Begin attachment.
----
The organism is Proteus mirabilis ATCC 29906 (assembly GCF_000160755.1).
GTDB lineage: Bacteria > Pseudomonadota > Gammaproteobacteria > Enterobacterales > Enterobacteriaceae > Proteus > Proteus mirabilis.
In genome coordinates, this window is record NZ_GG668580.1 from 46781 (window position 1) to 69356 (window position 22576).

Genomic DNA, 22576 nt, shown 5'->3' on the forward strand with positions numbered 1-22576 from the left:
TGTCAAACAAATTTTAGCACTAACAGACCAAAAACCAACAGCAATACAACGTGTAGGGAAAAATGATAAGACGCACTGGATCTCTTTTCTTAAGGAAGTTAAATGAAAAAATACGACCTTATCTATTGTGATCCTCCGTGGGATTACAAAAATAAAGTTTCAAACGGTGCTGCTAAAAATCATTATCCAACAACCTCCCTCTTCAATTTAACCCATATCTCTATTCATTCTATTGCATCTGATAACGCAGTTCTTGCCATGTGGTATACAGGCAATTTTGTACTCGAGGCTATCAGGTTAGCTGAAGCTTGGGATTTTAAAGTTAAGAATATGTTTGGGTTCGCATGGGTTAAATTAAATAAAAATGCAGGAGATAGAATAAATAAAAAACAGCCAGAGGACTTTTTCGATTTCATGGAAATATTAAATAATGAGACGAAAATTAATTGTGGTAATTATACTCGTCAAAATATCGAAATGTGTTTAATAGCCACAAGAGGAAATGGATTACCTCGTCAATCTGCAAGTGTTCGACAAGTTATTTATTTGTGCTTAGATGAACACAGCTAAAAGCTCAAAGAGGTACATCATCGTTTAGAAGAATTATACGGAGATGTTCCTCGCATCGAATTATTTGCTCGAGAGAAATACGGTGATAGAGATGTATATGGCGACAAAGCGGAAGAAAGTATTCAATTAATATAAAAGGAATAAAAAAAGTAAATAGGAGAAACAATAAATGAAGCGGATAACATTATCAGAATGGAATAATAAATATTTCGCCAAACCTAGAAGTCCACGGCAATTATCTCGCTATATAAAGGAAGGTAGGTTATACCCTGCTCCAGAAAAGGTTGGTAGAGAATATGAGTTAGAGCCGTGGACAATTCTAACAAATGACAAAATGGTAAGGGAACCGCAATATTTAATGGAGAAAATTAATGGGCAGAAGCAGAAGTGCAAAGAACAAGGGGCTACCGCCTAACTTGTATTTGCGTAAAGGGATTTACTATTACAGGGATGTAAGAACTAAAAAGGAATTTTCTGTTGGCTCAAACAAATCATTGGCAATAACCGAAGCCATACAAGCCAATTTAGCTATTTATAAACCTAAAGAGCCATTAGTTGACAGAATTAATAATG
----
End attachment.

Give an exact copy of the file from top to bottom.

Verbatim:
The organism is Proteus mirabilis ATCC 29906 (assembly GCF_000160755.1).
GTDB lineage: Bacteria > Pseudomonadota > Gammaproteobacteria > Enterobacterales > Enterobacteriaceae > Proteus > Proteus mirabilis.
In genome coordinates, this window is record NZ_GG668580.1 from 46781 (window position 1) to 69356 (window position 22576).

Genomic DNA, 22576 nt, shown 5'->3' on the forward strand with positions numbered 1-22576 from the left:
TGTCAAACAAATTTTAGCACTAACAGACCAAAAACCAACAGCAATACAACGTGTAGGGAAAAATGATAAGACGCACTGGATCTCTTTTCTTAAGGAAGTTAAATGAAAAAATACGACCTTATCTATTGTGATCCTCCGTGGGATTACAAAAATAAAGTTTCAAACGGTGCTGCTAAAAATCATTATCCAACAACCTCCCTCTTCAATTTAACCCATATCTCTATTCATTCTATTGCATCTGATAACGCAGTTCTTGCCATGTGGTATACAGGCAATTTTGTACTCGAGGCTATCAGGTTAGCTGAAGCTTGGGATTTTAAAGTTAAGAATATGTTTGGGTTCGCATGGGTTAAATTAAATAAAAATGCAGGAGATAGAATAAATAAAAAACAGCCAGAGGACTTTTTCGATTTCATGGAAATATTAAATAATGAGACGAAAATTAATTGTGGTAATTATACTCGTCAAAATATCGAAATGTGTTTAATAGCCACAAGAGGAAATGGATTACCTCGTCAATCTGCAAGTGTTCGACAAGTTATTTATTTGTGCTTAGATGAACACAGCTAAAAGCTCAAAGAGGTACATCATCGTTTAGAAGAATTATACGGAGATGTTCCTCGCATCGAATTATTTGCTCGAGAGAAATACGGTGATAGAGATGTATATGGCGACAAAGCGGAAGAAAGTATTCAATTAATATAAAAGGAATAAAAAAAGTAAATAGGAGAAACAATAAATGAAGCGGATAACATTATCAGAATGGAATAATAAATATTTCGCCAAACCTAGAAGTCCACGGCAATTATCTCGCTATATAAAGGAAGGTAGGTTATACCCTGCTCCAGAAAAGGTTGGTAGAGAATATGAGTTAGAGCCGTGGACAATTCTAACAAATGACAAAATGGTAAGGGAACCGCAATATTTAATGGAGAAAATTAATGGGCAGAAGCAGAAGTGCAAAGAACAAGGGGCTACCGCCTAACTTGTATTTGCGTAAAGGGATTTACTATTACAGGGATGTAAGAACTAAAAAGGAATTTTCTGTTGGCTCAAACAAATCATTGGCAATAACCGAAGCCATACAAGCCAATTTAGCTATTTATAAACCTAAAGAGCCATTAGTTGACAGAATTAATAATG